The 1987 manual uses the terms workloaded and non-workloaded in place of specified and non-specified. Workloaded activities are test-related and generate workload units. Non-workloaded activities include such tasks as orientation, purchasing, scheduling, and budget preparation, which are essential to overall lab operation but do not generate workload units. The new terminology more accurately describes the two categories of activity.

* Format. The workload recording committee has also redesigned the manual to make it more user-friendly. In the past, three lists of procedures--numerically by code, alphabetically by procedure name, and alphabetically within each discipline--ran at the end of the manual. This forced users to flip a number of pages back and forth between text and lists. Now the alphabetical "within section" procedure lists are incorporated into the text. For example, the list of chemistry procedures immediately follows the manual's discussion of chemistry.

The committee has also added a new standard section, general laboratory support, which consolidates activites that do not relate to a single procedure or test but rather support or assist in the performance of many tasks. For example, CAP code number 86194 (checking timer on centrifuge), with a unit value of 5.0/centrifuge, does not lead directly to a reportable result, but it is a necessary step in many procedures that do generate results.

The general laboratory support section is not used for interlaboratory comparison. It covers centrifuge calibration, checking the centrifuge with a tachometer, checking the centrifuge timer, disposal of contaminated material, instrument thermometer reading and daily temperature recording, report charting, report delivery (manual), travel time outside the lab to provide technical assistance within the institution, and washing the bench top.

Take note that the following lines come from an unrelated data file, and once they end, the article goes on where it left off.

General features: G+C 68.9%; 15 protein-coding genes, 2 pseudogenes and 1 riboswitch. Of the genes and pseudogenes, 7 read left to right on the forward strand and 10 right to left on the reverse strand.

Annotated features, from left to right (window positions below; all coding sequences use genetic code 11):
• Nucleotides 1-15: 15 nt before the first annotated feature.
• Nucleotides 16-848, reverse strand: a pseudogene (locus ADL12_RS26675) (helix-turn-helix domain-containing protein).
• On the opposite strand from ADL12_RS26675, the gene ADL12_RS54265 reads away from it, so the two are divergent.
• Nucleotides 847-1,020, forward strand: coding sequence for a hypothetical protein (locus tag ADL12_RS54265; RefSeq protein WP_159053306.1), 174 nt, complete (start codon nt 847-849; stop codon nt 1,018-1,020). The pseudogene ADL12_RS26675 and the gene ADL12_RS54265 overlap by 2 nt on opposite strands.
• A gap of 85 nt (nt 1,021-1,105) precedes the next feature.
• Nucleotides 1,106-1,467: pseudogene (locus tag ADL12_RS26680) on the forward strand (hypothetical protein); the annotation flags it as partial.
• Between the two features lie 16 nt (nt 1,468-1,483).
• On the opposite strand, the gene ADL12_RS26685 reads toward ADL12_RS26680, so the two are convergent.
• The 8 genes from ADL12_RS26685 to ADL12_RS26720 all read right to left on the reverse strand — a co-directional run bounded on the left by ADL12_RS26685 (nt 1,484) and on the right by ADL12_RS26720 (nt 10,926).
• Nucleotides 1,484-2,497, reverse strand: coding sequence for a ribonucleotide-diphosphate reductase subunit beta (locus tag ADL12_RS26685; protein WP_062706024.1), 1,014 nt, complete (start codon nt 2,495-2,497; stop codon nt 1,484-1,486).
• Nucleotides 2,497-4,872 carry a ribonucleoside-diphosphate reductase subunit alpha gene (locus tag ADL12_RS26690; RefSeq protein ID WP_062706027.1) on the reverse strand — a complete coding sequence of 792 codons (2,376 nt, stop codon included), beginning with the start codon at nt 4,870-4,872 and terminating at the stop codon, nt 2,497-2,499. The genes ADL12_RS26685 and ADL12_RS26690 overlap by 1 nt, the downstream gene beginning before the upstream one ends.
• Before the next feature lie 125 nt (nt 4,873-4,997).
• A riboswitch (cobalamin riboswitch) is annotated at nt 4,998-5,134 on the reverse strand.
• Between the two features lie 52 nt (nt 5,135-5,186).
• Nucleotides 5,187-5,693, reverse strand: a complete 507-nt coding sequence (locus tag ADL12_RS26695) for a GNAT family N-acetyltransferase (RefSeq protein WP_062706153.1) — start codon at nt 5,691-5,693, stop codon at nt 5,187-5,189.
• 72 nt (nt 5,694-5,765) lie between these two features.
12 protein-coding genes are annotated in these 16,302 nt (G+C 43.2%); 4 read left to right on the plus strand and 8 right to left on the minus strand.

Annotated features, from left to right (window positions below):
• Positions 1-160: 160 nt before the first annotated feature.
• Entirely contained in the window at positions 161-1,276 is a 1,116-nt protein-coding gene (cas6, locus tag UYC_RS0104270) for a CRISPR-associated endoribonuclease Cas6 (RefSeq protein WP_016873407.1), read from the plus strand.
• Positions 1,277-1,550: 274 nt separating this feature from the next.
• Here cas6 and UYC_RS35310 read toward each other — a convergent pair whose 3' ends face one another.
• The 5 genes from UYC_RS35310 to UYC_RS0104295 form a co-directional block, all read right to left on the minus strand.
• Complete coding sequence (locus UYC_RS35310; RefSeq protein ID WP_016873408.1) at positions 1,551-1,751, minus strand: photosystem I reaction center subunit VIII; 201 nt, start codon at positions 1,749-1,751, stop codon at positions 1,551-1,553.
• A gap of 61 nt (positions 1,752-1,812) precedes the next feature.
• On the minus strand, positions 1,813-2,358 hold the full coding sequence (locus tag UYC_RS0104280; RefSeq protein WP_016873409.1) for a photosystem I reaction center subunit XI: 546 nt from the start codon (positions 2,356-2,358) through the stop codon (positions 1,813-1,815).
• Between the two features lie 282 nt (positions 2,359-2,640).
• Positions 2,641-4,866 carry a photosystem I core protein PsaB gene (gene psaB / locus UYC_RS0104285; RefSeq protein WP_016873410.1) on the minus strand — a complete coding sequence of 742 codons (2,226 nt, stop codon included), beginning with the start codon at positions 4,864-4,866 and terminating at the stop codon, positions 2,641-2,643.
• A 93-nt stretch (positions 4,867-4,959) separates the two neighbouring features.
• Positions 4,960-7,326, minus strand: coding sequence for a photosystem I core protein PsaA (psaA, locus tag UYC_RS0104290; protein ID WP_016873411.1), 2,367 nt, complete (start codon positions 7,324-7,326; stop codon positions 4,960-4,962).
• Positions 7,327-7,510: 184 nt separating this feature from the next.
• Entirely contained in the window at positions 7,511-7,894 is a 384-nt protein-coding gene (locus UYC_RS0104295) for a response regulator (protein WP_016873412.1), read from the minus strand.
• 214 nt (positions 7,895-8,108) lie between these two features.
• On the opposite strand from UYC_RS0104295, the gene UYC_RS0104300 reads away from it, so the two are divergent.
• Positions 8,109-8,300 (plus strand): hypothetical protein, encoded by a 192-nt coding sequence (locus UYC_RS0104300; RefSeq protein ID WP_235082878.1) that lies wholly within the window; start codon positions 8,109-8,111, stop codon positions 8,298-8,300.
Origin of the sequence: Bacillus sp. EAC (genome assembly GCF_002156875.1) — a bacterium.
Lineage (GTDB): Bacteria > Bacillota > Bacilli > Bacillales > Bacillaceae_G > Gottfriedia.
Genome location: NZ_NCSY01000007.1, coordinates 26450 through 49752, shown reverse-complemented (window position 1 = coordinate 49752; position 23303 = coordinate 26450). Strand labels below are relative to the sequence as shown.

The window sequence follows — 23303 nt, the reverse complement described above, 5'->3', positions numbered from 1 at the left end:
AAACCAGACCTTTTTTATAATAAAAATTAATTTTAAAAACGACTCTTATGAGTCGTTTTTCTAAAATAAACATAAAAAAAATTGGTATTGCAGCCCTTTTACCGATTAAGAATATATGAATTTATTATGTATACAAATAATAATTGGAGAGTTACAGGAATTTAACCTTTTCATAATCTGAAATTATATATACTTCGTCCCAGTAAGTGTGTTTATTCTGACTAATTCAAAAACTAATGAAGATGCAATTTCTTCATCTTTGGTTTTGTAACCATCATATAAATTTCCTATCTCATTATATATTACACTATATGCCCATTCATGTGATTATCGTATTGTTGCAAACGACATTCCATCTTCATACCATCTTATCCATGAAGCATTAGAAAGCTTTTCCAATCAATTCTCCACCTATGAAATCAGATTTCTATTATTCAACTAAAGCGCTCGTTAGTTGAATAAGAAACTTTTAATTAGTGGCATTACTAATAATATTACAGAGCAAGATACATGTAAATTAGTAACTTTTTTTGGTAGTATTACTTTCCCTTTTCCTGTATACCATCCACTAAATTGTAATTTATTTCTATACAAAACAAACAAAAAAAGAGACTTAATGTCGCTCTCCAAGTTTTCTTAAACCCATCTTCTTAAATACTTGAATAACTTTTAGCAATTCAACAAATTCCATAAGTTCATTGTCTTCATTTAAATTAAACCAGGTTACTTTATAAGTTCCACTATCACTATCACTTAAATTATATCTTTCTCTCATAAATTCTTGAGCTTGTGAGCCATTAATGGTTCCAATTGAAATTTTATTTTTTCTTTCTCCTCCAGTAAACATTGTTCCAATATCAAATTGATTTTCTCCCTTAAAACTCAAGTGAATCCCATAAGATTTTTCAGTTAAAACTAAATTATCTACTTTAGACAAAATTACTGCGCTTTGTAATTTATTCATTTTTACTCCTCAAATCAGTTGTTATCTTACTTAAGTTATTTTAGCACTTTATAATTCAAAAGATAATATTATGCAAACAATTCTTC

These procedures were scattered throughout previous manuals, depending on where the original time studies were performed (mostly in the blood bank and microbiology). The new section merely groups the procedures in a single chapter for easy reference. They will still be assigned to as many functional and scientific sections as are appropriate.

* New publications. The CAP has suspended publication of Counterpoints, a newsletter for users of the workload recording method. All CAP newsletters have been assimilated into CAP Today, a new tabloid introduced this year and distributed free of charge. If you are interested in receiving CAP Today, write Ms. Karie Sax, Publications and Marketing. College of American Pathologists, 5202 Old Orchard Rd., Suite 100, Skokie, Ill. 60077, or phone (312) 966-5700.

* Transition tables. The college has prepared special transition tables that help ease the conversion to the new workload recording procedure codes. The tables automatically accompany the 1987 manual and need not be ordered separately. The manual costs $25 and can be purchased by sending a check or purchase order to the CAP's Publications Order Department, same address as above.
COPYRIGHT 1987 Nelson Publishing
No portion of this article can be reproduced without the express written permission from the copyright holder.
Copyright 1987 Gale, Cengage Learning. All rights reserved.

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Title Annotation:College of American Pathologists' Manual for Laboratory Workload Recording Method
Author:Barrett, Barbara J.; Conn, Rex B.
Publication:Medical Laboratory Observer
Article Type:Bibliography
Date:Mar 1, 1987